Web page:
Silicates, water and other molecules in a harsh environment
"We found an abundance of water, carbon monoxide, carbon dioxide, hydrogen cyanide and acetylene in the innermost regions of XUE-1," Ramírez-Tannus said. “This provides valuable clues about the likely composition of the initial atmosphere of the resulting terrestrial planets."
The researchers also found silicate dust in similar amounts as in low-mass star-formation regions. This is the first time that such molecules have been detected under such extreme conditions.
"Our results suggest that the formation of Earth-like, rocky planets is not restricted to regions without massive stars; rather, it can also occur in regions where massive stars are present," Getman said. "The harsh environments near massive stars also contain water, so it's possible that planets in these regions could even support life."
Because the researchers studied one disk, it is unclear if Earth-like planets are more frequently born near massive star-forming regions or near low-mass star-forming regions. To help answer this question, the XUE collaboration is planning to study 14 additional disks in different parts of NGC 6357 using JWST.
In addition to Getman, Feigelson and Ramírez-Tannus, the research team includes Arjan Bik at Stockholm University; Lars Cuijpers and Rens Waters at Radboud University; Christine Göppl and Thomas Preibish at the Ludwig Maximilian University of Munich; Thomas Henning, Giulia Perotti, Roy van Boekel and Sierk E. van Terwisga from the Max Planck Institute for Astronomy; Inga Kamp at the Kapteyn Astronomical Institute; Germán Chaparro, Pablo Cuartas-Restrepo and Sebastián Hernández at the University of Antioquia; Alex de Koter at the University of Amsterdam; Sierra Grant at the Max Planck Institute for Extraterrestrial Physics; Thomas Hartowrth at the Queen Mary University of London; Michael Kuhn at the University of Hertfordshire; Matthew Pavich at the California State Polytechnic University; Megan Reiter at Rice University; Veronica Roccatagliata at the University of Pisa; Elena Sabbi at the Space Telescope Science Institute; Benoît Tabone and Andrew Winter at the French National Centre for Scientific Research; and Anna McLeod at Durham University.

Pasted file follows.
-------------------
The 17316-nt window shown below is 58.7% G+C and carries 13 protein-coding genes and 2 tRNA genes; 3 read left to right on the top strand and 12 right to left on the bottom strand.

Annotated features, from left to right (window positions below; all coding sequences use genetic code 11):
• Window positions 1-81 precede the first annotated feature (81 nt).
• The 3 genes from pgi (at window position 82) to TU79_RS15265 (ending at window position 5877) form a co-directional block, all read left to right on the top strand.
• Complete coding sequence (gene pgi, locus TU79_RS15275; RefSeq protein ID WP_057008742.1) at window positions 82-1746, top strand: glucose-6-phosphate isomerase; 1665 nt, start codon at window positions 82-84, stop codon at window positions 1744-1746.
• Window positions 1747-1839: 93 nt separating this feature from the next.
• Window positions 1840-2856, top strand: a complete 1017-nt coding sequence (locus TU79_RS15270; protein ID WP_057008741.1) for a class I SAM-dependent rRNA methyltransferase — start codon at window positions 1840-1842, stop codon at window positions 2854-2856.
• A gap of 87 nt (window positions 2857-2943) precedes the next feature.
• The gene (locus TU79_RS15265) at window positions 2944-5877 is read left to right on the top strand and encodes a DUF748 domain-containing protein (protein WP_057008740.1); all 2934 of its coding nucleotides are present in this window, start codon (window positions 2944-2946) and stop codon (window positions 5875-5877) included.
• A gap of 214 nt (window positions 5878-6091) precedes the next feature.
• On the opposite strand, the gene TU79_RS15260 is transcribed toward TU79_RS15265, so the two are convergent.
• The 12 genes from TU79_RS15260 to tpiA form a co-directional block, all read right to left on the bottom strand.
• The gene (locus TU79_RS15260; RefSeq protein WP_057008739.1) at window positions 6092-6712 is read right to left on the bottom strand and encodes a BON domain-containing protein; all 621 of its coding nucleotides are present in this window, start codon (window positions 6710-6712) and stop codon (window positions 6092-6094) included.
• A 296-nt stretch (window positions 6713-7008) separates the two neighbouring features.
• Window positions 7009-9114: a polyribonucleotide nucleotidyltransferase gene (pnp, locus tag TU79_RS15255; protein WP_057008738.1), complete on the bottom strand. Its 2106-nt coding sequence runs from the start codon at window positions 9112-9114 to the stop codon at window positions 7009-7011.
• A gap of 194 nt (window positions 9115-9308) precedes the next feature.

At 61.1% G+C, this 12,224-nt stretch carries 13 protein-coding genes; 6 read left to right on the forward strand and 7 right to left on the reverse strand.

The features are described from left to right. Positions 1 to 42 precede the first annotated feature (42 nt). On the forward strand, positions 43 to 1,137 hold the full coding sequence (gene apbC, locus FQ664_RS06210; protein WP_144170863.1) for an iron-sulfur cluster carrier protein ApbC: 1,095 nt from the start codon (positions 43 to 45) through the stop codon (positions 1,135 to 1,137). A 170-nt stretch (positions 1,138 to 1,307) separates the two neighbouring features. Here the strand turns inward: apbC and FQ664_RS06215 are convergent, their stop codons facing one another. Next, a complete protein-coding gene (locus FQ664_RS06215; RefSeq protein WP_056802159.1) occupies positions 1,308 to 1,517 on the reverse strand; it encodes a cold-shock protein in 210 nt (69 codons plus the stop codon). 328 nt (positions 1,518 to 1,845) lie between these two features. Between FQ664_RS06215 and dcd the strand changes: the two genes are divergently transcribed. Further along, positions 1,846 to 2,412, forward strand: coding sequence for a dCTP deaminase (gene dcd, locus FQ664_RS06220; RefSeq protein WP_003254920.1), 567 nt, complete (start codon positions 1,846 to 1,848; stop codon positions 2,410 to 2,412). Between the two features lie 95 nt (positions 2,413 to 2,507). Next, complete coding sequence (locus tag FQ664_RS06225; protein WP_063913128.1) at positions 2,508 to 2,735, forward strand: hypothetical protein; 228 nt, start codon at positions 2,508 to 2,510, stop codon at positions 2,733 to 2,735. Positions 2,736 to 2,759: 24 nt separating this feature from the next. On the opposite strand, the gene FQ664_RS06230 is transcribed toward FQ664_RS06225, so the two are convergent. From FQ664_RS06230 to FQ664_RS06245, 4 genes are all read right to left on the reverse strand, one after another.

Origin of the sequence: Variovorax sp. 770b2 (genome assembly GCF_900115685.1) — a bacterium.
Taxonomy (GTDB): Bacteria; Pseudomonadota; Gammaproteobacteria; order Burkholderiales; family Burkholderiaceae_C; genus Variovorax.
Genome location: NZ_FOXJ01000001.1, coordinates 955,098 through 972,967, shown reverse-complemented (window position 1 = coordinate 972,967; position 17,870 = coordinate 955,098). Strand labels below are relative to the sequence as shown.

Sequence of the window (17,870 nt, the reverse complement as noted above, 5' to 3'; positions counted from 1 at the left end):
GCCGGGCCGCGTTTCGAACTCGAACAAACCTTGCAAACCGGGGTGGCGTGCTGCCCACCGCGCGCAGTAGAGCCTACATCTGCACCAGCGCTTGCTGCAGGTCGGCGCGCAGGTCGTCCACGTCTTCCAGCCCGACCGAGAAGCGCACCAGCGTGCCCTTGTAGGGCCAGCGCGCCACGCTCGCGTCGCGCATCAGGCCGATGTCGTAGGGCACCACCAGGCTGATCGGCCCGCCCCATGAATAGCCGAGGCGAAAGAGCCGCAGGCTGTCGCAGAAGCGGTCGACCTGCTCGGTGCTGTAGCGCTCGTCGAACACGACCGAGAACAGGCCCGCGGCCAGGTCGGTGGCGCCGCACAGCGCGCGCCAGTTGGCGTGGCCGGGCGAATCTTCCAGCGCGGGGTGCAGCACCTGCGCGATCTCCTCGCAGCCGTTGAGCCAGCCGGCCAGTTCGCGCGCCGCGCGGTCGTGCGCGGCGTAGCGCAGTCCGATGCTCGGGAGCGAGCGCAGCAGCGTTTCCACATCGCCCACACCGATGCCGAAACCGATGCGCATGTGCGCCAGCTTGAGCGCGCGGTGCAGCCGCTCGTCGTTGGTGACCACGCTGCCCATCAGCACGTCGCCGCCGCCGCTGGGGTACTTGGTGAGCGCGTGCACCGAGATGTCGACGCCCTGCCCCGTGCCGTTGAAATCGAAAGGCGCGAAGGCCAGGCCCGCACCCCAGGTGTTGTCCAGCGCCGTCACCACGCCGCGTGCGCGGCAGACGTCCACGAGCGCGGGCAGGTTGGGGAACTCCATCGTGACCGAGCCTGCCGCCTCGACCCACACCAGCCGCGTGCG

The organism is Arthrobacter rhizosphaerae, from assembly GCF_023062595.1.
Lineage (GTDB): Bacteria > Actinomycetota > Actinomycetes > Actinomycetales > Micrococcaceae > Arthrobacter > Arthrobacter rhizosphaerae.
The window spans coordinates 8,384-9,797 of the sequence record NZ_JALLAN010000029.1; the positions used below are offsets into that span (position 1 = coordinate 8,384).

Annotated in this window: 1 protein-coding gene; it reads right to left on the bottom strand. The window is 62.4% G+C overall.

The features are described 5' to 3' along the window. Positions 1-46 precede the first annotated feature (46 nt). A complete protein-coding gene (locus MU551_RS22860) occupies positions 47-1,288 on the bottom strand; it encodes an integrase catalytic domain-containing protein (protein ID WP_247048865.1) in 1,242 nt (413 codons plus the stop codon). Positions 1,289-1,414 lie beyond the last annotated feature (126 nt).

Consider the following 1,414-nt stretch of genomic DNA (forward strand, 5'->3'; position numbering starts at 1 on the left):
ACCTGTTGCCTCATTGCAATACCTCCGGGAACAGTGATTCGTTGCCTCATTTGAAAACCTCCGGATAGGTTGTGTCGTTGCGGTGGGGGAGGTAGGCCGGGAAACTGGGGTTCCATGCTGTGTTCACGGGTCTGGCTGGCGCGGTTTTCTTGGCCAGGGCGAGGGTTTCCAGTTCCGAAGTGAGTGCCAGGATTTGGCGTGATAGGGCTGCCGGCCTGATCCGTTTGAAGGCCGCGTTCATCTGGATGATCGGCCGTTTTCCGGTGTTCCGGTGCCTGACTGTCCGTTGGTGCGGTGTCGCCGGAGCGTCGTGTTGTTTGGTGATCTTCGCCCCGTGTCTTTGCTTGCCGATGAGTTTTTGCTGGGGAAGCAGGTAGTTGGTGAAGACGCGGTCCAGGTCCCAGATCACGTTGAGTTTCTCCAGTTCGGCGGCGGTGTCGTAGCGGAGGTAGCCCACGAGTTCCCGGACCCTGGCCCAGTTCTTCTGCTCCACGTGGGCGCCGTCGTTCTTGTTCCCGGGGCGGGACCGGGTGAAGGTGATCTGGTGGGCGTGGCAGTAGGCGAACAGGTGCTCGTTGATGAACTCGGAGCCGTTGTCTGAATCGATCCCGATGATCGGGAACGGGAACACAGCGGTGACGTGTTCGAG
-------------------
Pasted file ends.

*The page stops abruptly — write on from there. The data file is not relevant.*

Editor’s note: A version of this story was originally published by the Max Planck Institute for Astronomy.